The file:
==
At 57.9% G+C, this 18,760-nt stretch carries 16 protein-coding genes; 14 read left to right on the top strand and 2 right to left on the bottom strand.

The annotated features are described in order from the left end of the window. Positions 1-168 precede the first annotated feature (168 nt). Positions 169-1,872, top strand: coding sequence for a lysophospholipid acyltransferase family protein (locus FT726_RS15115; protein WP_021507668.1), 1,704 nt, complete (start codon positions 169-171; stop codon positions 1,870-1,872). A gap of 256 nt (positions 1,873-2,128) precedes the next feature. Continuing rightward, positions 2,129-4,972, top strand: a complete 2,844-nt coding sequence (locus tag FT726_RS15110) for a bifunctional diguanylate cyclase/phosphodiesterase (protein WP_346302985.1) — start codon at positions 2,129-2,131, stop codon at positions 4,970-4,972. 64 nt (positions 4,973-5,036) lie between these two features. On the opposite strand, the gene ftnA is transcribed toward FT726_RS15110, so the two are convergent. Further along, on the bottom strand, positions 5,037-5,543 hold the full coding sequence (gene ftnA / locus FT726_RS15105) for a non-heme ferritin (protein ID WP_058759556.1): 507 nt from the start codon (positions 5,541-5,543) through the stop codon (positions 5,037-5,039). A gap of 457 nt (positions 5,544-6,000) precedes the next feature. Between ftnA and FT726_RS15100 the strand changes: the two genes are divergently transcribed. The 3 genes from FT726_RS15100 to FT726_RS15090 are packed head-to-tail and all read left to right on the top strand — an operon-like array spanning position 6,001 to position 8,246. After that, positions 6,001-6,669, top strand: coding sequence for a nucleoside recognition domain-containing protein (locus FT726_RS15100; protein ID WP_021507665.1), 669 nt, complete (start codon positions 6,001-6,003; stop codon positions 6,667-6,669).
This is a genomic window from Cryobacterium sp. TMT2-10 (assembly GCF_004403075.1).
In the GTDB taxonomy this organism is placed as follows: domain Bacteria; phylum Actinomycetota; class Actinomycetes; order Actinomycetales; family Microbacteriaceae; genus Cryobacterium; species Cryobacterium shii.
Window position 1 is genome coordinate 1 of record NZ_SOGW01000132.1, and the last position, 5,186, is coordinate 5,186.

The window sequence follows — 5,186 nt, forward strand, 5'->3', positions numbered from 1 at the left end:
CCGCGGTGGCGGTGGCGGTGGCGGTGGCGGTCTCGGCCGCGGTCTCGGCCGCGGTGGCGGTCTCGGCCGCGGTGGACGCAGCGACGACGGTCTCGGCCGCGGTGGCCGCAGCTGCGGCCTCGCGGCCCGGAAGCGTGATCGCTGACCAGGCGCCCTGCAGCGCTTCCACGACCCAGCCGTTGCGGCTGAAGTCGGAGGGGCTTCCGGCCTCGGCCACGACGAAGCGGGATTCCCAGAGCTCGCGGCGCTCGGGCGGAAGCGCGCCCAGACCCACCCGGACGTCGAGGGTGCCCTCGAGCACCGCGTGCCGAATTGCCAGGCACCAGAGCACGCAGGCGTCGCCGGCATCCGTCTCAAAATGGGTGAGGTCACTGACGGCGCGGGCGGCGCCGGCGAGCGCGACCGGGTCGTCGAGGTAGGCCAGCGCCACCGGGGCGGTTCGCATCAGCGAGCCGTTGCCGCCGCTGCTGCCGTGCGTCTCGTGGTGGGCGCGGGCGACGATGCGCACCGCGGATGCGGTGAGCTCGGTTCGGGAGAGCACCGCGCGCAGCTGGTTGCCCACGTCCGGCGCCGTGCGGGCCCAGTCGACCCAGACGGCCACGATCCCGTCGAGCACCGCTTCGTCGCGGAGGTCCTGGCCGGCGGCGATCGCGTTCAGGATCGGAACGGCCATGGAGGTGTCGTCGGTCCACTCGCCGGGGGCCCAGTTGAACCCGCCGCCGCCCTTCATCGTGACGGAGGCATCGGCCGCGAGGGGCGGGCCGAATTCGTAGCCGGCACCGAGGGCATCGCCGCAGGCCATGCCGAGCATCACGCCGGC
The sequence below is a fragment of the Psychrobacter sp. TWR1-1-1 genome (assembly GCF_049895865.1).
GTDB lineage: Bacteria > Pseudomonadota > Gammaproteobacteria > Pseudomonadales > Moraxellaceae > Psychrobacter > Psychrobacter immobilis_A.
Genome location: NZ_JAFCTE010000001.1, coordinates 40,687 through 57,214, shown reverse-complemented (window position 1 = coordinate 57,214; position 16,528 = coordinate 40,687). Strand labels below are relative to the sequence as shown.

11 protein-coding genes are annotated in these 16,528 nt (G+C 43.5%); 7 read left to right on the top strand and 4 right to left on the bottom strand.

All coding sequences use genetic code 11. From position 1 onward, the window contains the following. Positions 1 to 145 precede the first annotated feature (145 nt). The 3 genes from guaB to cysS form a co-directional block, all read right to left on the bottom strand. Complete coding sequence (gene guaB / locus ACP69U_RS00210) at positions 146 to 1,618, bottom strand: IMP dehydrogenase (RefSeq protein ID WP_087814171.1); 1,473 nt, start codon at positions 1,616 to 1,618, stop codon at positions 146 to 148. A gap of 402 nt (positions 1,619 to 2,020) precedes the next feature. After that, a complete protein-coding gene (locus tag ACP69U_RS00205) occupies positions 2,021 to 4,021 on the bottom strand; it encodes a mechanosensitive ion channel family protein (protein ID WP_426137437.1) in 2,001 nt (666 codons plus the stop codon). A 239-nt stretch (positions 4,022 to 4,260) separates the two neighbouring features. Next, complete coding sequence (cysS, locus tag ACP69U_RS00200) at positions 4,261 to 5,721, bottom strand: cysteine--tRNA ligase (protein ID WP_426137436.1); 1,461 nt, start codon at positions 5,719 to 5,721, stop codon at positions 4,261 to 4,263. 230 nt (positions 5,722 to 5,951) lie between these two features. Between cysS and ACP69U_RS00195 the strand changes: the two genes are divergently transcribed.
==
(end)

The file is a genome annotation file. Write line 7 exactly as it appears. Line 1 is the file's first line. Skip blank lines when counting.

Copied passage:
CCGCGGTGGCGGTGGCGGTGGCGGTGGCGGTCTCGGCCGCGGTCTCGGCCGCGGTGGCGGTCTCGGCCGCGGTGGACGCAGCGACGACGGTCTCGGCCGCGGTGGCCGCAGCTGCGGCCTCGCGGCCCGGAAGCGTGATCGCTGACCAGGCGCCCTGCAGCGCTTCCACGACCCAGCCGTTGCGGCTGAAGTCGGAGGGGCTTCCGGCCTCGGCCACGACGAAGCGGGATTCCCAGAGCTCGCGGCGCTCGGGCGGAAGCGCGCCCAGACCCACCCGGACGTCGAGGGTGCCCTCGAGCACCGCGTGCCGAATTGCCAGGCACCAGAGCACGCAGGCGTCGCCGGCATCCGTCTCAAAATGGGTGAGGTCACTGACGGCGCGGGCGGCGCCGGCGAGCGCGACCGGGTCGTCGAGGTAGGCCAGCGCCACCGGGGCGGTTCGCATCAGCGAGCCGTTGCCGCCGCTGCTGCCGTGCGTCTCGTGGTGGGCGCGGGCGACGATGCGCACCGCGGATGCGGTGAGCTCGGTTCGGGAGAGCACCGCGCGCAGCTGGTTGCCCACGTCCGGCGCCGTGCGGGCCCAGTCGACCCAGACGGCCACGATCCCGTCGAGCACCGCTTCGTCGCGGAGGTCCTGGCCGGCGGCGATCGCGTTCAGGATCGGAACGGCCATGGAGGTGTCGTCGGTCCACTCGCCGGGGGCCCAGTTGAACCCGCCGCCGCCCTTCATCGTGACGGAGGCATCGGCCGCGAGGGGCGGGCCGAATTCGTAGCCGGCACCGAGGGCATCGCCGCAGGCCATGCCGAGCATCACGCCGGC